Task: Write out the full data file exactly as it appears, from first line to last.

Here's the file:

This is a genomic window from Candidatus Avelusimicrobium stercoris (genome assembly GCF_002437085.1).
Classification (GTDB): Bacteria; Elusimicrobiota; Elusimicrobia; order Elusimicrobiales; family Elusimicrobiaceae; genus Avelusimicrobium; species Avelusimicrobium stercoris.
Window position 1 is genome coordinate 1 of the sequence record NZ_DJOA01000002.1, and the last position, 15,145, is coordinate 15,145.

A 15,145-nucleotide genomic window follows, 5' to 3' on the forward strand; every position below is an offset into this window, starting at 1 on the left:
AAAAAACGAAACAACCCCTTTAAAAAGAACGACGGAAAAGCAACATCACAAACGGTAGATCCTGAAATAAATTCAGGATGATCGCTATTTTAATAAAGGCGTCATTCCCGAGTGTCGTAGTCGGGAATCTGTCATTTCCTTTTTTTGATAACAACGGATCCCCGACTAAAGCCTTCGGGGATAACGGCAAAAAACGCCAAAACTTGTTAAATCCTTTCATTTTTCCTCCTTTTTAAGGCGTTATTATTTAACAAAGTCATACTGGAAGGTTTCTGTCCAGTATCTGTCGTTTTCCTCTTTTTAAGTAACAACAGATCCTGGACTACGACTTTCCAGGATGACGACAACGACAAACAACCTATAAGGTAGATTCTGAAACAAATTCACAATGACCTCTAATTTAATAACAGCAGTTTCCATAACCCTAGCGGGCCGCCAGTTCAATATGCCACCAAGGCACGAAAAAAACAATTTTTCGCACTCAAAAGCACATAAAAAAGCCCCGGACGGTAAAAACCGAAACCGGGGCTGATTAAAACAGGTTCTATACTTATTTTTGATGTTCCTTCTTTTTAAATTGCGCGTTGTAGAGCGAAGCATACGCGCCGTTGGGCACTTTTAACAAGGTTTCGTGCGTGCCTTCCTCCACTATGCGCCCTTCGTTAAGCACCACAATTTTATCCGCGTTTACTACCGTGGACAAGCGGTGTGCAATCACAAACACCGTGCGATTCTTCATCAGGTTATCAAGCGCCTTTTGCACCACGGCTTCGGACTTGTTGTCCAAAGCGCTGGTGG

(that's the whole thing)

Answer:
This is a genomic window from Candidatus Avelusimicrobium stercoris (genome assembly GCF_002437085.1).
Classification (GTDB): Bacteria; Elusimicrobiota; Elusimicrobia; order Elusimicrobiales; family Elusimicrobiaceae; genus Avelusimicrobium; species Avelusimicrobium stercoris.
Window position 1 is genome coordinate 1 of the sequence record NZ_DJOA01000002.1, and the last position, 15,145, is coordinate 15,145.

A 15,145-nucleotide genomic window follows, 5' to 3' on the forward strand; every position below is an offset into this window, starting at 1 on the left:
AAAAAACGAAACAACCCCTTTAAAAAGAACGACGGAAAAGCAACATCACAAACGGTAGATCCTGAAATAAATTCAGGATGATCGCTATTTTAATAAAGGCGTCATTCCCGAGTGTCGTAGTCGGGAATCTGTCATTTCCTTTTTTTGATAACAACGGATCCCCGACTAAAGCCTTCGGGGATAACGGCAAAAAACGCCAAAACTTGTTAAATCCTTTCATTTTTCCTCCTTTTTAAGGCGTTATTATTTAACAAAGTCATACTGGAAGGTTTCTGTCCAGTATCTGTCGTTTTCCTCTTTTTAAGTAACAACAGATCCTGGACTACGACTTTCCAGGATGACGACAACGACAAACAACCTATAAGGTAGATTCTGAAACAAATTCACAATGACCTCTAATTTAATAACAGCAGTTTCCATAACCCTAGCGGGCCGCCAGTTCAATATGCCACCAAGGCACGAAAAAAACAATTTTTCGCACTCAAAAGCACATAAAAAAGCCCCGGACGGTAAAAACCGAAACCGGGGCTGATTAAAACAGGTTCTATACTTATTTTTGATGTTCCTTCTTTTTAAATTGCGCGTTGTAGAGCGAAGCATACGCGCCGTTGGGCACTTTTAACAAGGTTTCGTGCGTGCCTTCCTCCACTATGCGCCCTTCGTTAAGCACCACAATTTTATCCGCGTTTACTACCGTGGACAAGCGGTGTGCAATCACAAACACCGTGCGATTCTTCATCAGGTTATCAAGCGCCTTTTGCACCACGGCTTCGGACTTGTTGTCCAAAGCGCTGGTGG